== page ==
Thanks again for the recommendations. I tried to follow them, or filed them away for next time. It was interesting as I found myself in locations I wasn't expecting to be in and seeking chow at times I wasn't expecting to be eating. Once again, I wasn't able to hit many of the recommended spots. In non-chronological order:
Things I won't do again:
- Eat at a Waffle House. Not my choice. No option to say no. I apologize to everyone for involuntarily supporting this place.
- Eat at a Chick Fil-A. Not my choice. No option to say no. I again apologize to everyone for involuntarily supporting this place.
- Drive from Las Colinas to Hardeman's on Lancaster at 10:30 on a Friday night and come home empty handed. Great chow neighborhood -- my kind of options and atmosphere. However, as I pulled into Hardeman's, there were about 20 men angrily confronting one another...kind of squaring off. I love my chow, but I wasn't about to maneuver my shiny rental car with MN plates through the crowd. The tension was obvious -- so was my decision to leave, as I didn't want to be part of, or witness to anything. (NOTE: I'm not stating this is necessarily a bad neighborhood -- just a situation I would avoid in any part of any town).
- Pull into places recommended by you fine folks 2 minutes after they close. On my way back from Hardeman's I swung by El Regio. The "OPEN" sign went black as I was turning into the lot. On my drive around DFW that night (from 9ish until almost midnight) I saw quite a few places I've heard of on this board that were closed.
In the "Not too bad" category:
- I ended up at Big Fish up in Grapevine. Again, not my choice. But the fried catfish and fried oysters were pretty good. The broccoli slaw might have been the best part. Wouldn't go there again, but it wasn't a total loss. On my way out, I stopped in South Prairie Oyster Bar to compare -- very disappointing. It was like they took those tiny canned smoked oysters and fried them in enough coating to make them look big. (This is where I was thinking, "OK..NO MORE food at places not recommended by people on this board!")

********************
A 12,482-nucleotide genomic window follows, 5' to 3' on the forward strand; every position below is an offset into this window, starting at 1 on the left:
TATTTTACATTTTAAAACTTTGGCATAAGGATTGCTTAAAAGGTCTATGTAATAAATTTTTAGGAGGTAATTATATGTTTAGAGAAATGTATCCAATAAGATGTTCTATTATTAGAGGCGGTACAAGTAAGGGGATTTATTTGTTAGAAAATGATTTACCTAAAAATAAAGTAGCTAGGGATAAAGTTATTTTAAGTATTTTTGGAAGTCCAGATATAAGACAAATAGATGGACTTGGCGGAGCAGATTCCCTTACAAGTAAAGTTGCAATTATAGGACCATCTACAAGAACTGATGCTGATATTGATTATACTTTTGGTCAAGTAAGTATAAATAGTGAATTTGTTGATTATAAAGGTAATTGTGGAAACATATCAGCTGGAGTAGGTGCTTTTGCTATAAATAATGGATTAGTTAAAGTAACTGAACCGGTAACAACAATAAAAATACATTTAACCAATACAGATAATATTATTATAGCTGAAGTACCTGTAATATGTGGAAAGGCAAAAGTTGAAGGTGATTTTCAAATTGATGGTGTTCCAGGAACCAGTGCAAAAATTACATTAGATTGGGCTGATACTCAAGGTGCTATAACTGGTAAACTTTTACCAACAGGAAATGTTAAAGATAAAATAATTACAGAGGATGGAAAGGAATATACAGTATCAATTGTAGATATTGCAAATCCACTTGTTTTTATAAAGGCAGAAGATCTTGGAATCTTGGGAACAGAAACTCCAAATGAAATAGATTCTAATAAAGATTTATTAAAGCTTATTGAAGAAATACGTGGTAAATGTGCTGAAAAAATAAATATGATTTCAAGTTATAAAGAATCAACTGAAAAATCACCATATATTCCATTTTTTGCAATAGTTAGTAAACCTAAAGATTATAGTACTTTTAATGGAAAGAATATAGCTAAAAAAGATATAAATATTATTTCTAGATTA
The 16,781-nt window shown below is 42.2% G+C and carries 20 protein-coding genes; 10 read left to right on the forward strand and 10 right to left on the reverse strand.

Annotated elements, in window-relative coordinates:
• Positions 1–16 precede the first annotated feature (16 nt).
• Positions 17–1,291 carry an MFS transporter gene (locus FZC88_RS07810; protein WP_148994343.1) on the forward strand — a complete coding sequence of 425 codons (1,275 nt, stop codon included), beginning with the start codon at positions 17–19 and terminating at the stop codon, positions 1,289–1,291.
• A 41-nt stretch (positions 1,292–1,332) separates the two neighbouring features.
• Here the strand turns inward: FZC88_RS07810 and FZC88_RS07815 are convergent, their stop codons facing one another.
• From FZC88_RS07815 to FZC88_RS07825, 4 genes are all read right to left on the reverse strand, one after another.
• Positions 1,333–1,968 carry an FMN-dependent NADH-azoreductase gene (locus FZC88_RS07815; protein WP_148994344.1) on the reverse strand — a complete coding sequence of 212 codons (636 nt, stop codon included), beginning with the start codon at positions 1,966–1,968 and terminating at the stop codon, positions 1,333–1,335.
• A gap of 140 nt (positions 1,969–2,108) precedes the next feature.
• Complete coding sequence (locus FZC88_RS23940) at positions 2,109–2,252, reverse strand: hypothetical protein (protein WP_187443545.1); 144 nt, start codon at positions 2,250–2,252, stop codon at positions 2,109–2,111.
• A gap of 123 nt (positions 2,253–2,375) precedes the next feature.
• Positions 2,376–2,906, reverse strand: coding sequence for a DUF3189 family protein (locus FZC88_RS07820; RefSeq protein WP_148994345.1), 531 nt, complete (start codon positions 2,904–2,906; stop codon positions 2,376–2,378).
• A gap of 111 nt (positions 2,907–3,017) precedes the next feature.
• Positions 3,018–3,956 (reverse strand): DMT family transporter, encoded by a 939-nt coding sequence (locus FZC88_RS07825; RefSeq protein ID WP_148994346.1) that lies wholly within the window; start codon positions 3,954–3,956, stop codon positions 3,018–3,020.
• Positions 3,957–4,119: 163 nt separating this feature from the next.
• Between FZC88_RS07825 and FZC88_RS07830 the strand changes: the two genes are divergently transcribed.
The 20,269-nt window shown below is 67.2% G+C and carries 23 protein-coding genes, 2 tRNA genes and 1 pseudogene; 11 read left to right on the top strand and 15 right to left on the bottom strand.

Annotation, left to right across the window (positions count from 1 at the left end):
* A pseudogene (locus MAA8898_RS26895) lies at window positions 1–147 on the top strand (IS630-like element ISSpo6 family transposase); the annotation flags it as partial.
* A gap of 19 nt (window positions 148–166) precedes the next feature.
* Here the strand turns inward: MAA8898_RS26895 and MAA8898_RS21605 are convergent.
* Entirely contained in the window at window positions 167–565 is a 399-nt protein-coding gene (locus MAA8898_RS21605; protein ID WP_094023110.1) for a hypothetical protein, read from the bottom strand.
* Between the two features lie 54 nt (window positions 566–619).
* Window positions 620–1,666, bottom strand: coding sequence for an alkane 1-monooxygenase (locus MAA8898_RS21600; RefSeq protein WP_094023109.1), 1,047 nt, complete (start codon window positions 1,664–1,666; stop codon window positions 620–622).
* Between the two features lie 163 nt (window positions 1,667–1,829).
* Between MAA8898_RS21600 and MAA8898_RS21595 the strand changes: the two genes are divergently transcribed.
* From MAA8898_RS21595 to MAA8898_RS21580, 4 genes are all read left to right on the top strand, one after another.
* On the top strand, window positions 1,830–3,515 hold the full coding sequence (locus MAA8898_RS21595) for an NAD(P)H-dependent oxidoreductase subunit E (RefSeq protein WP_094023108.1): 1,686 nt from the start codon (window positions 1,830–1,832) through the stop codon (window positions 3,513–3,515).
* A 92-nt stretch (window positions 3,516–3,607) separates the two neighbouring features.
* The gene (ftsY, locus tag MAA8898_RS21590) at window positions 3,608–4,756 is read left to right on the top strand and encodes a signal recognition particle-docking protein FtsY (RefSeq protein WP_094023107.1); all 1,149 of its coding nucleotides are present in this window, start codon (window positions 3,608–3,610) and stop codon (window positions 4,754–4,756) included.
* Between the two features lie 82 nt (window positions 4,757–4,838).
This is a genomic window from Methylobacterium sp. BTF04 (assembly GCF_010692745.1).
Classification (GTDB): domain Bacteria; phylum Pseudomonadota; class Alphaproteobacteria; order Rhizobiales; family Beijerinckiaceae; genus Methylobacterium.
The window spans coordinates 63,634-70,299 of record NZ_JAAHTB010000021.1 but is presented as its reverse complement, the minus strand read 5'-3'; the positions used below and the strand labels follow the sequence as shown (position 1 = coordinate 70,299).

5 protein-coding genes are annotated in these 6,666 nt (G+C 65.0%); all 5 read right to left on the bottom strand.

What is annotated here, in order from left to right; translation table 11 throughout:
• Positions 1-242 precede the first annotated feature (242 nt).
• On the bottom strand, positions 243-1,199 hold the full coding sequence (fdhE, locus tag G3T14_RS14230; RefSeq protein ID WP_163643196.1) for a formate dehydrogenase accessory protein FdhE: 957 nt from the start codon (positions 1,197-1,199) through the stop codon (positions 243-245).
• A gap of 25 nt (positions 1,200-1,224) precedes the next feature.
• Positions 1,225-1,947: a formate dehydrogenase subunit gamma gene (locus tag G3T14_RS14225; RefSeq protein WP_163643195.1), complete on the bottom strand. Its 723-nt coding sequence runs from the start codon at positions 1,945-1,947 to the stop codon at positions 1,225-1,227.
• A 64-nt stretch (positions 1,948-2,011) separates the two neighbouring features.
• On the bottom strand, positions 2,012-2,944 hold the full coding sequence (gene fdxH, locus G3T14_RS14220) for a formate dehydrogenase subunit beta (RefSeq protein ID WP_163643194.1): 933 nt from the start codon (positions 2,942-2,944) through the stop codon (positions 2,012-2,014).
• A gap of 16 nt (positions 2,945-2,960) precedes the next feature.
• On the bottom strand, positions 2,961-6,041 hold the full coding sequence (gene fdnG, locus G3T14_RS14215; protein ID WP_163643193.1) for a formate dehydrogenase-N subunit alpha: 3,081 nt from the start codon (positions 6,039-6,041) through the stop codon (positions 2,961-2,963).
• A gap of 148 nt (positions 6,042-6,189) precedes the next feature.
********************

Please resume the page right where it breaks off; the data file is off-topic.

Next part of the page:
- Rudy's Country Store on 35E in Denton. My whole itinerary driving from MN to TX was planned to arrive at McGehee's Catfish restaurant outside of Marietta, Oklahoma at around suppertime. Like clockwork, I hit town at 7 p.m. I was hungry. I follow signs several miles into the darkness and through back woods only to arrive at the coolest looking, but CLOSED ON WEDNESDAYS catfish joint. Closed on Wednesdays?!?! Of all the stupid days to close. Anyway...I got back on 35 and decided I would continue on until inspiration struck. It didn't strike but 90 minutes later when I saw the sign for Rudy's I was too hungry to continue.
I'm aware that Rudy's is a mini-chain. I actually figured on getting a hot dog and soda or something. But like the spineless chow idiot I am, I caved into the smell of burning wood and meat. I have to tell you -- that night, they were serving up a pretty good brisket. It wasn't quite fatty enough (I didn't even order the "lean"...who the heck would ever want brisket lean???) and the sauce was unremarkable, but the meat was juicy, had good seasoning and had legitimate smoking. My best BBQ to date in the small part of Texas I've seen. Sad but true. I'm curious if locals regard this as a miraculously passable semi-chain source of brisket. Or was this just some incredible luck?
- Luna De Noche in Plano. Again, not my choice. Clients wanted to go there for lunch. All in all, it's not bad. Sterile and lacking in unique character, but not disappointing.
- After all of the above, and not being able to get to enough of your recommended spots, I HAD to get something good...something that's stood the test of time:
Brisket tacos at Mia's.
The ability to take something as simple as a taco and make it that good is the mark of a place with a lot to offer. Even the tortilla (corn for me) was just right -- on the "heartier" side, but it held up to the sloppy filling and gravy without breaking. I was amazed. I really thought I was going to destroy the inside of my rental car with the mess.
It has taken five trips to DFW, but Mia's finally penetrated my thick skull with an important lesson for next time down: KEEP IT SIMPLE STUPID. I don't need to put 200 extra miles on my rental car in 2 days waiting for divine intervention in the form of an undiscovered chow spot.
From now on, instead of trying to get all over the DFW metropolitan area and hitting everyplace and finding multiple specialties of the city, I'm going to pick one or two of your specific recommendations, bring my printed map and go straight there and back.